Independent National Electoral Commission (INEC) Chairman Prof. Mahmud Yakubu yesterday assured the nation that the commission was already preparing for 2019 polls, saying the mistakes of the past elections would not be repeated.
Yakubu, who acknowledged election as a collective enterprise involving the cooperation of stakeholders, said the electoral duties that fall within the agency’s purview would be discharged with “utmost responsibility”.
He warned against electoral malpractices, reminding unscrupulous agency officials and other citizens that culprits would be brought to book.
He said 120 electoral offences have been prosecuted and 61 offenders have been convicted.
Reflecting on the controversial legislative rerun in Rivers State, Yakubu said the commission had ordered an “administrative review” of the exercise in a bid to prevent its reoccurrence.
He said plans were underway to conduct a credible governorship election in Anambra State later in the year, stressing that past pitfalls would be avoided.
The INEC boss spoke at the opening ceremony of the commission’s ‘Strategic Retreat’ in Lagos. It was attended by electoral officers from the 36 states and the Federal Capital Territory (FCT).
The retreat was organisaed in collaboration with the United States Agency for International Development (USAID) and the International Foundation for Electoral Systems (IFES).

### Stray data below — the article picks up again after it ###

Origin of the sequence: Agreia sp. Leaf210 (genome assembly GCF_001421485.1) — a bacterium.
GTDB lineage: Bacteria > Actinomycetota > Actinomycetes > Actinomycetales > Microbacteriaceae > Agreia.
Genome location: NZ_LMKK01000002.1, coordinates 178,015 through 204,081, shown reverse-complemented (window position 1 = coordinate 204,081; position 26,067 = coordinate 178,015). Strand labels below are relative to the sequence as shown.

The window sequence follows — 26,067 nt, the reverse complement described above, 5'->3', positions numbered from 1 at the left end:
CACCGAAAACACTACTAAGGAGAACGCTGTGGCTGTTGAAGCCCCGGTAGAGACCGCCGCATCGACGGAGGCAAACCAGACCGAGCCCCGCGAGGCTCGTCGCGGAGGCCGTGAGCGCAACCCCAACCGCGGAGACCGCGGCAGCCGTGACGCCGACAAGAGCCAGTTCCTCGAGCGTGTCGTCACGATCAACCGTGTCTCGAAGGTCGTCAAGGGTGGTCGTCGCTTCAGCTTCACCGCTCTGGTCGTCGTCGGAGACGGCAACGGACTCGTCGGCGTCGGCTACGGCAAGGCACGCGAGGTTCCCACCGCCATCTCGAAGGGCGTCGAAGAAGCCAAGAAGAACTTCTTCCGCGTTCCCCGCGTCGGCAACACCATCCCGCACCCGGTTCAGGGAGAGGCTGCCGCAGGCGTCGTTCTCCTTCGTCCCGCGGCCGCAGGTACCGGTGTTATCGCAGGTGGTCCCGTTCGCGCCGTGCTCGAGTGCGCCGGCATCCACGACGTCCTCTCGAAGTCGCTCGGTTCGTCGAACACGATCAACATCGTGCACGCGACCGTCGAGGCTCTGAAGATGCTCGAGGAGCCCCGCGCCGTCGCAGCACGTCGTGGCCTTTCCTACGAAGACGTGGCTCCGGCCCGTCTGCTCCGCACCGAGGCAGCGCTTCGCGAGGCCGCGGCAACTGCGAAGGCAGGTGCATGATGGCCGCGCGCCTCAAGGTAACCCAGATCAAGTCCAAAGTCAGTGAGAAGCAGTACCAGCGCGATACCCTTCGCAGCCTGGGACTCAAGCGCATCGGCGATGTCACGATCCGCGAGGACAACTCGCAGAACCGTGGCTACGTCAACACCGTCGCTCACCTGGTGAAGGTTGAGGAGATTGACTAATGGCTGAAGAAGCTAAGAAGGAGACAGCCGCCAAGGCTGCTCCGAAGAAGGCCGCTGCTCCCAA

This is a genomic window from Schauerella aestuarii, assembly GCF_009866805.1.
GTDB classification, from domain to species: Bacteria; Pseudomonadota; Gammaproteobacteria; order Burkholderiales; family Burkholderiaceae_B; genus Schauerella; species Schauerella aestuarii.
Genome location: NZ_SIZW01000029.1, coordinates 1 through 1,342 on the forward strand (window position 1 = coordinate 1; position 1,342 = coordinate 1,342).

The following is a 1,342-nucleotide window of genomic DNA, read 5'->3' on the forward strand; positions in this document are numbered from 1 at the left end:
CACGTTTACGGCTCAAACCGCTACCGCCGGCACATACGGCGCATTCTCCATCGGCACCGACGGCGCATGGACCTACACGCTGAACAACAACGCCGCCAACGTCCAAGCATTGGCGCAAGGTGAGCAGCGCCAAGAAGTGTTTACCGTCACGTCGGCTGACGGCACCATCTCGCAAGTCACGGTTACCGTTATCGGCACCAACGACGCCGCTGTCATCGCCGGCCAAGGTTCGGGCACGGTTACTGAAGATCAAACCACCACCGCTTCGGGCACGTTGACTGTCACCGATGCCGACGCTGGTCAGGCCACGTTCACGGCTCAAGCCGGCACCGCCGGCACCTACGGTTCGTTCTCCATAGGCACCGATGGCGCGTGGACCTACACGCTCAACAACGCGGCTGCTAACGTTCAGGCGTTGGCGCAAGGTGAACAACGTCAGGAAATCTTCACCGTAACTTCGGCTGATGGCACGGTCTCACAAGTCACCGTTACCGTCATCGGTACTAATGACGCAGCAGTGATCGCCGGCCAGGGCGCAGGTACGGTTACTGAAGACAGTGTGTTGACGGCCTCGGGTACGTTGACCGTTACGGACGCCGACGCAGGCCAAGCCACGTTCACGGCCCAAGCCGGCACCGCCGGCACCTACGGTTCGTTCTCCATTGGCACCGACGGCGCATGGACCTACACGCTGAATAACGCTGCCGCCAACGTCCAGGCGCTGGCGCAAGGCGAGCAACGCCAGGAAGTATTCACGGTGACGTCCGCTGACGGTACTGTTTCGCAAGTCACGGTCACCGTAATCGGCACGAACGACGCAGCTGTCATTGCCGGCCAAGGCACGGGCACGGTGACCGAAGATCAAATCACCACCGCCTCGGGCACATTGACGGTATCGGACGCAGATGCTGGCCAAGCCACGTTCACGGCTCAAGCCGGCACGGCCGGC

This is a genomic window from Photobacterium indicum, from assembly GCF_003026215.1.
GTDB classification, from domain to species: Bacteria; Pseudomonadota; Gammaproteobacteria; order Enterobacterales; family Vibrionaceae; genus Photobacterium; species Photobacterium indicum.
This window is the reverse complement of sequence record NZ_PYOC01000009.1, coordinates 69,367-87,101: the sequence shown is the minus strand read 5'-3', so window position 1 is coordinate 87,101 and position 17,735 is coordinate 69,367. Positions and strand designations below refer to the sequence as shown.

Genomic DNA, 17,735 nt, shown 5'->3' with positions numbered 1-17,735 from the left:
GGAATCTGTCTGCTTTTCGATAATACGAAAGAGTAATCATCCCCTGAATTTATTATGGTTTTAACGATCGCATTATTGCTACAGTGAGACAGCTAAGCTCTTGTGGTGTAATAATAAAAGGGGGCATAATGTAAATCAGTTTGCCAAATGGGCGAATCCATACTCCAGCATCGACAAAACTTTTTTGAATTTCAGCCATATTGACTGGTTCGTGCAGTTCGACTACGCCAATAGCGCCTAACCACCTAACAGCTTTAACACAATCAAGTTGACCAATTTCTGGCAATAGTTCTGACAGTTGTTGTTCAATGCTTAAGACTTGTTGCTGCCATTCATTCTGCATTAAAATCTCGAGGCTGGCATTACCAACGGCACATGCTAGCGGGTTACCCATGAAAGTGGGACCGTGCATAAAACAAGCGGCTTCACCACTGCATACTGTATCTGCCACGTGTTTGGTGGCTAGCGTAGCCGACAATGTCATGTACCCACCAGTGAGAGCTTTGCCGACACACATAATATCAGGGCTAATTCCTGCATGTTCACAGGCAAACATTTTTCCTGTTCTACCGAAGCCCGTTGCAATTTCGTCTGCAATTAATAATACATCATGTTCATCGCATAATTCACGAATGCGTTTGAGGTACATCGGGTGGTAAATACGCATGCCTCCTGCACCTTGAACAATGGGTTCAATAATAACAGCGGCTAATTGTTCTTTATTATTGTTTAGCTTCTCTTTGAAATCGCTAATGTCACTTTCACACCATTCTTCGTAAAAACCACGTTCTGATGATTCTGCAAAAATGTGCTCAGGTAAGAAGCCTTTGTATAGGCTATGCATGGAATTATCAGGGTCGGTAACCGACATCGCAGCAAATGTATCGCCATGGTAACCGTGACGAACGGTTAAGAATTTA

Yakubu was accompanied by INEC National Commissioners, including Prince Deji Soyebi, Dr. Adekunle Ogunmola, Air Vice Marshall Ahmed Tijani Muazu, Mallam Mohammed Haruna and Hajia Amina Zakari.
Experts, who shared their experience with the electoral officers, included Prof. Bolade Eyinla, Technical Adviser to Yakubu, Prof. M.J. Kuna, Prof. Sam Egwu, Prof. Adele Jinadu, Dr. Lawal Ismaila and Prof. Abubakar Momoh.
Yakubu reflected on past elections, saying that Nigerians expected a better performance in 2019.
He said future elections conducted by the agency must past the test of transparency, integrity, credibility and impartiality.
He added: “Our task is to conduct elections that will be acceptable to Nigerians. Before the election, people expect the commission to plan ahead for a hitch-free exercise, in terms of voter’s card availability, proximity of polling units to voters and building of confidence that the votes will count.
“On the election day, people expect the polling officers and materials to arrive early. People want peaceful poll and functional equipment. Polling units must open at 8a.m. Materials and personnel must be available. There are other areas beyond the INEC; security and peaceful environment. A successful election does not come by fluke. It is a product of planning.”'
Eyinla, who explained the retreat objectives and expectations, described elections as “the indispensable root of democracy”.
He added: “For elections to have integrity, it must be conducted by the Election Management Board (EMB) with full independence of action in a professional, non-partisan and transparent manner. This requires professional EMB composed of persons whose credibility, neutrality and fairness are generally accepted.”
IFES Country Director Shalva Kipshidze hailed the INEC for planning ahead of 2019 polls, stressing that planning would provide a sense of direction and highlight measurable goals.
Noting that Nigeria has taken a great leap in its democratic process with the 2015 elections and successful governorship polls in Edo and Ondo states, he said there was a greater expectation on the 2019 elections from the citizens and the international community.
Kipshidze added: “The review of the 2012-2016 strategic plan is pivotal as it will provide the right platform for INEC to consolidate the gains made and further continue to improve on the democratic process through critical, concise, constructive analysis and assessment to assist in strengthening subsequent strategic plan.”